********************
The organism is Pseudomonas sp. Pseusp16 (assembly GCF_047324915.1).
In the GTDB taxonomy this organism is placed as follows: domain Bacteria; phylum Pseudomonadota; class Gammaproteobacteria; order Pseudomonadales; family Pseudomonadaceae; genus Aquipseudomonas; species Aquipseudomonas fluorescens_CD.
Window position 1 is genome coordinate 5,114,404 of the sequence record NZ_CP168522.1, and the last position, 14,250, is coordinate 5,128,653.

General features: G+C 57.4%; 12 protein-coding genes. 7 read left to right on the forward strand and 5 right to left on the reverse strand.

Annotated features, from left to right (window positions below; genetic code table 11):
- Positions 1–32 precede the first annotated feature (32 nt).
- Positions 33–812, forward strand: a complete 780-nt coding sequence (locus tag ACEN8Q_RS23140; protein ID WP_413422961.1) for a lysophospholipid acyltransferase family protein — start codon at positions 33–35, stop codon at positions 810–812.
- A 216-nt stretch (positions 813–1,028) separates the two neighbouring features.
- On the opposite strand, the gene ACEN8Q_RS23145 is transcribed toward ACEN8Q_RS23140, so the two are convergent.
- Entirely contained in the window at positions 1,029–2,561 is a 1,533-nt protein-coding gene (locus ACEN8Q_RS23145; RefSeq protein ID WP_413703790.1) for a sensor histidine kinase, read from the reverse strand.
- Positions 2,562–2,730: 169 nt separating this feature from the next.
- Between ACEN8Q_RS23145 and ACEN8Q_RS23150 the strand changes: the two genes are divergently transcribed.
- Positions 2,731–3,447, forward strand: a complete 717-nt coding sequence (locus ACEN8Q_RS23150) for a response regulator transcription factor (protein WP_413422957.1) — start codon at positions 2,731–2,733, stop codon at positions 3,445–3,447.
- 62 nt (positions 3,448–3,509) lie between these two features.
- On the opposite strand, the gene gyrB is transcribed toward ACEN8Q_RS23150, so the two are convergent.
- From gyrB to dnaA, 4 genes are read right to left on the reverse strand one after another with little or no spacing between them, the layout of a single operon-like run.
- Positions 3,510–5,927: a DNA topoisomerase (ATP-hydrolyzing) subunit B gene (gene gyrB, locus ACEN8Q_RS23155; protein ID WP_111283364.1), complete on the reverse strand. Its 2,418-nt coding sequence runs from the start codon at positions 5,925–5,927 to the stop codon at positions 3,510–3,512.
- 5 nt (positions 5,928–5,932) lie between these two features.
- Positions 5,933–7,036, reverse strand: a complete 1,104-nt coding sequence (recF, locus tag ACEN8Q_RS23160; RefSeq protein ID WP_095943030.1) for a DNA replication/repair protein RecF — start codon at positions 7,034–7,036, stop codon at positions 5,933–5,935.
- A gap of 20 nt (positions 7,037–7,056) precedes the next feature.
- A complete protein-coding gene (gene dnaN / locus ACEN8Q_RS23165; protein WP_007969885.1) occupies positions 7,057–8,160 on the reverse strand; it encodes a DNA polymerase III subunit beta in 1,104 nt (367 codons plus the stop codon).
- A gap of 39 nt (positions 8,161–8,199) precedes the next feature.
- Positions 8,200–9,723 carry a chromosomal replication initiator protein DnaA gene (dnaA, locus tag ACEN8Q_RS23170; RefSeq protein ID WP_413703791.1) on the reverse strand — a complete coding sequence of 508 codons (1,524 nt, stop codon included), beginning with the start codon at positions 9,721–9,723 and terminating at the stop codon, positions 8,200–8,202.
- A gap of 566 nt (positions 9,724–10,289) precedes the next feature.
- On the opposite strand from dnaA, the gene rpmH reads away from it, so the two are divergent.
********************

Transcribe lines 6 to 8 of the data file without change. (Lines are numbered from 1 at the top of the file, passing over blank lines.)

- Positions 1–32 precede the first annotated feature (32 nt).
- Positions 33–812, forward strand: a complete 780-nt coding sequence (locus tag ACEN8Q_RS23140; protein ID WP_413422961.1) for a lysophospholipid acyltransferase family protein — start codon at positions 33–35, stop codon at positions 810–812.
- A 216-nt stretch (positions 813–1,028) separates the two neighbouring features.